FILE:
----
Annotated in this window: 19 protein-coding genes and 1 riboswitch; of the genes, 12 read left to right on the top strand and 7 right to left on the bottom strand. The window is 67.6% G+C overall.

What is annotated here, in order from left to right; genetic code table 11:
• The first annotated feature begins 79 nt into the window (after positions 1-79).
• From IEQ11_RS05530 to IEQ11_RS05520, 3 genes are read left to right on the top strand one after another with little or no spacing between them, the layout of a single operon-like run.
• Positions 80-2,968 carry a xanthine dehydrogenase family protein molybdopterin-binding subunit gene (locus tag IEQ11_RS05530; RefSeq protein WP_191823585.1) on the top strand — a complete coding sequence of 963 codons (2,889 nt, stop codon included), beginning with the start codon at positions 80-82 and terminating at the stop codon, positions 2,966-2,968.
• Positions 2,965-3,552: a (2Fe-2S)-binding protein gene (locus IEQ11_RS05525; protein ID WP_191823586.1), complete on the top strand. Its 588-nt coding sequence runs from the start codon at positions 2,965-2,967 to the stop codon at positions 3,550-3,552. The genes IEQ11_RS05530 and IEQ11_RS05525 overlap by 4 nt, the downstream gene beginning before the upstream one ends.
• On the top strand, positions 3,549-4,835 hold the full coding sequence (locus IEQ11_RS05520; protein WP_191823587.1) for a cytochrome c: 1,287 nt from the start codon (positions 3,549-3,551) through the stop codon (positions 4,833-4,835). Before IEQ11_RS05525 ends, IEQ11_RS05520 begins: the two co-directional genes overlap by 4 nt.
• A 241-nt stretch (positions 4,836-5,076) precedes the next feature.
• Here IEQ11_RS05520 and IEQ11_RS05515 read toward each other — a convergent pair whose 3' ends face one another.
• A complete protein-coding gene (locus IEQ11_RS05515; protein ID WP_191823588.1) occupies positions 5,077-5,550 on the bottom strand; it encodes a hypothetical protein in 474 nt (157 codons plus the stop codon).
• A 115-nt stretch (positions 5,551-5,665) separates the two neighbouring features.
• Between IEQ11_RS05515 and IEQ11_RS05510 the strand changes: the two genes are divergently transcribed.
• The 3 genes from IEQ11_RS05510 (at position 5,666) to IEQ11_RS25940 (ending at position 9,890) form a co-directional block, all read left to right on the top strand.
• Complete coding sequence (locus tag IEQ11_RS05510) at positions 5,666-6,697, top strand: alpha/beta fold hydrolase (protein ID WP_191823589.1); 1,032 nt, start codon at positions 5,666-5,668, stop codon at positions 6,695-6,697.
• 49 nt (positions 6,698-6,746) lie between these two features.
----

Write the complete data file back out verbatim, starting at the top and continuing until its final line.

Annotated in this window: 19 protein-coding genes and 1 riboswitch; of the genes, 12 read left to right on the top strand and 7 right to left on the bottom strand. The window is 67.6% G+C overall.

What is annotated here, in order from left to right; genetic code table 11:
• The first annotated feature begins 79 nt into the window (after positions 1-79).
• From IEQ11_RS05530 to IEQ11_RS05520, 3 genes are read left to right on the top strand one after another with little or no spacing between them, the layout of a single operon-like run.
• Positions 80-2,968 carry a xanthine dehydrogenase family protein molybdopterin-binding subunit gene (locus tag IEQ11_RS05530; RefSeq protein WP_191823585.1) on the top strand — a complete coding sequence of 963 codons (2,889 nt, stop codon included), beginning with the start codon at positions 80-82 and terminating at the stop codon, positions 2,966-2,968.
• Positions 2,965-3,552: a (2Fe-2S)-binding protein gene (locus IEQ11_RS05525; protein ID WP_191823586.1), complete on the top strand. Its 588-nt coding sequence runs from the start codon at positions 2,965-2,967 to the stop codon at positions 3,550-3,552. The genes IEQ11_RS05530 and IEQ11_RS05525 overlap by 4 nt, the downstream gene beginning before the upstream one ends.
• On the top strand, positions 3,549-4,835 hold the full coding sequence (locus IEQ11_RS05520; protein WP_191823587.1) for a cytochrome c: 1,287 nt from the start codon (positions 3,549-3,551) through the stop codon (positions 4,833-4,835). Before IEQ11_RS05525 ends, IEQ11_RS05520 begins: the two co-directional genes overlap by 4 nt.
• A 241-nt stretch (positions 4,836-5,076) precedes the next feature.
• Here IEQ11_RS05520 and IEQ11_RS05515 read toward each other — a convergent pair whose 3' ends face one another.
• A complete protein-coding gene (locus IEQ11_RS05515; protein ID WP_191823588.1) occupies positions 5,077-5,550 on the bottom strand; it encodes a hypothetical protein in 474 nt (157 codons plus the stop codon).
• A 115-nt stretch (positions 5,551-5,665) separates the two neighbouring features.
• Between IEQ11_RS05515 and IEQ11_RS05510 the strand changes: the two genes are divergently transcribed.
• The 3 genes from IEQ11_RS05510 (at position 5,666) to IEQ11_RS25940 (ending at position 9,890) form a co-directional block, all read left to right on the top strand.
• Complete coding sequence (locus tag IEQ11_RS05510) at positions 5,666-6,697, top strand: alpha/beta fold hydrolase (protein ID WP_191823589.1); 1,032 nt, start codon at positions 5,666-5,668, stop codon at positions 6,695-6,697.
• 49 nt (positions 6,698-6,746) lie between these two features.